Tom Sosnoff is one of the creators of Tastytrade, a new financial network that incorporates a talk show featuring market analysis and trading strategies, as well as chat about everything from celebrity gossip to the panelists’ workout preferences, and a “superstore” that allows members to purchase discount vouchers that save them money on investor education and brokerage and other services.
Sosnoff is also known as the founder of Thinkorswim, a specialist options brokerage that he sold to TD Ameritrade in 2009 for $600 million. He spoke with Sarah Rudolph about the new venture, which is based in Chicago.
Q: There are a number of components to Tastytrade. You have the show, vouchers for education and brokerage components, as well as trading ideas, with a focus on retail trading. How did you come up with the concept behind Tastytrade and who specifically are your trying to reach?
A: Our audience is the self-directed retail investor. That means upwards of 50 million people, those interested in active participation. I always wanted to build a business focused on content but didn’t like the existing ad revenue models. With most models, the media content is pretty straightforward and you support the model through ad revenue. The Tastytrade show is commercial free, supported through a marketing share plan.
Q: You are the host of the show, and you also have Tony Battista, another long-time trader. You also have some other folks who I believe are comedians? Tell us about the cast for the show and how you develop content.
A: Tony and I spent the bulk of our careers on the floor of the CBOE. We are both ex-market makers. I owned my own prop firm and built my own brokerage. Tony spent 25 years on the floor and then as an instructor at my firm. The others are comedy writers and actors. Sarra is a standup comic. Vonetta is a comedy writer. Martin and Greg are performers who do improv in Chicago. We also have another comedy writer behind the scenes. Those performers have no financial background.
Q: The discount brokerage voucher program is interesting. Tastytrade says traders can cut their brokerage expenses in half using them. Can you explain how that service developed?
A: For every $1 you spend you can get $2 in broker services, but it is not unlimited. It is an annual number. In a year you can buy as many different merchants as you want out of approximately 250 merchants at any of those places. Each individual merchant sets their own limits.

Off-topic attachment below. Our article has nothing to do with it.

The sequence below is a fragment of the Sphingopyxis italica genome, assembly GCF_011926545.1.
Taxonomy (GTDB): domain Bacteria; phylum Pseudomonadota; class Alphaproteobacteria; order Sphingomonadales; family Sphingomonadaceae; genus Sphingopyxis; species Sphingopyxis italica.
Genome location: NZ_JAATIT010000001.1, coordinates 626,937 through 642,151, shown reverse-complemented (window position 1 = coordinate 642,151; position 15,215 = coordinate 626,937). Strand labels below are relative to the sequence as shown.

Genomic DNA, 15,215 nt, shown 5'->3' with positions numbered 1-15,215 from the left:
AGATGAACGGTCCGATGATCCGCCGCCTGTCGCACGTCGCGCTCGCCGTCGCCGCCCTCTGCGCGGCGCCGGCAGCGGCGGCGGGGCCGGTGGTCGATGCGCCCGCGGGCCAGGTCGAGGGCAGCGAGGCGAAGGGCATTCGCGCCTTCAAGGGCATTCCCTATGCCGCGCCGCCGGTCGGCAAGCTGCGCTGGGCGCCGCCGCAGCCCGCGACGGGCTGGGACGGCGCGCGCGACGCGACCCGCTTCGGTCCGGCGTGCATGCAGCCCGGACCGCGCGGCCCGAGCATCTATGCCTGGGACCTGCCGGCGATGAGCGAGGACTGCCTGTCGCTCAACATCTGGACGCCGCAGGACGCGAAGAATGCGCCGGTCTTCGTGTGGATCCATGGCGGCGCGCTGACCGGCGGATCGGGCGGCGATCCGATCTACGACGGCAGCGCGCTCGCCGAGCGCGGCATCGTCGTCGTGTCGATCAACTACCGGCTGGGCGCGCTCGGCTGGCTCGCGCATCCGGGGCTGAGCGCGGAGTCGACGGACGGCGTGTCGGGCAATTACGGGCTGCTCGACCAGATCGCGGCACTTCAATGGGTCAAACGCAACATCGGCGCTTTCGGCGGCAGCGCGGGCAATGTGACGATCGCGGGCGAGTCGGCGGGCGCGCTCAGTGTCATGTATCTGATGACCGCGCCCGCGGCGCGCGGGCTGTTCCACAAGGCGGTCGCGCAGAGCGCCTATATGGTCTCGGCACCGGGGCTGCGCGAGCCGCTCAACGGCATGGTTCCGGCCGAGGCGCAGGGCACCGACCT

Q: Have you set a date for the Superstore to open?
A: Yes, Monday, Aug. 1, in Chicago. You can click on it now and it’s available for viewing. It’s really pretty cool. The deals we’re having we won’t show until next week, but you can see how everything works right now.
Q: Which brokers to you feature on the site?
A: TD Ameritrade, OptionsXpress, etc. — we are trying to get every major broker as a participant and we are close to having all the major firms on board. Ultimately we plan to have every financial services company. We want to redefine the traditional market model. This is a way to bring real customers to financial service vendors. Right now we think financial services marketing is all about branding. I want to make it all about engagement and account acquisition. We think this is a new innovative form of marketing that could change the industry.
Q: Who do you mean when you say “real customers”?
A: People who currently don’t have a brokerage account, but who don’t know how to start. This is the first consolidated financial superstore ever built. People can go to the superstore and look at all the different offerings and test them out to see which ones they like.
Q: Education has been a key component of your career and you offer vouchers for educational programs as well. How do you chose the programs you’ve listed?
A: I know most of those companies and have worked with them in a past life. We have the Costco mentality; we want fewer items in our store than a Walmart or a Target, but we have higher quality items. I am in a very specific space, so there are not a lot of choices to start with.
Q: Do you still do investor education apart from the show?
A: I’ve been on the road doing investor education. I still love the public speaking and do as much of it as I can. It’s very rewarding. I don’t charge for my own educational sessions, they are all free.
Q: Your background is in options for the most part, is that correct?
A: Yes, but I have also built stock and forex trading platforms.
Q: And do you talk a lot about options on the show?
A: Yes, we talk a lot about strategies. We think it’s all about strategies, our whole business is about
strategies. We think that’s the key to success for independent investors.
Q: Are there any typical mistakes people tend to make when they start out trading options?
A: No, but there is a learning curve. It’s not complicated, but it’s new. You have to learn about certain criteria: certain entry and exit criteria and a lot of other variables. We try to help build those criteria. Trade complexity does necessarily mean trade risk. We’re very risk averse. We try to teach different ways for an individual investor to invest in an assumption.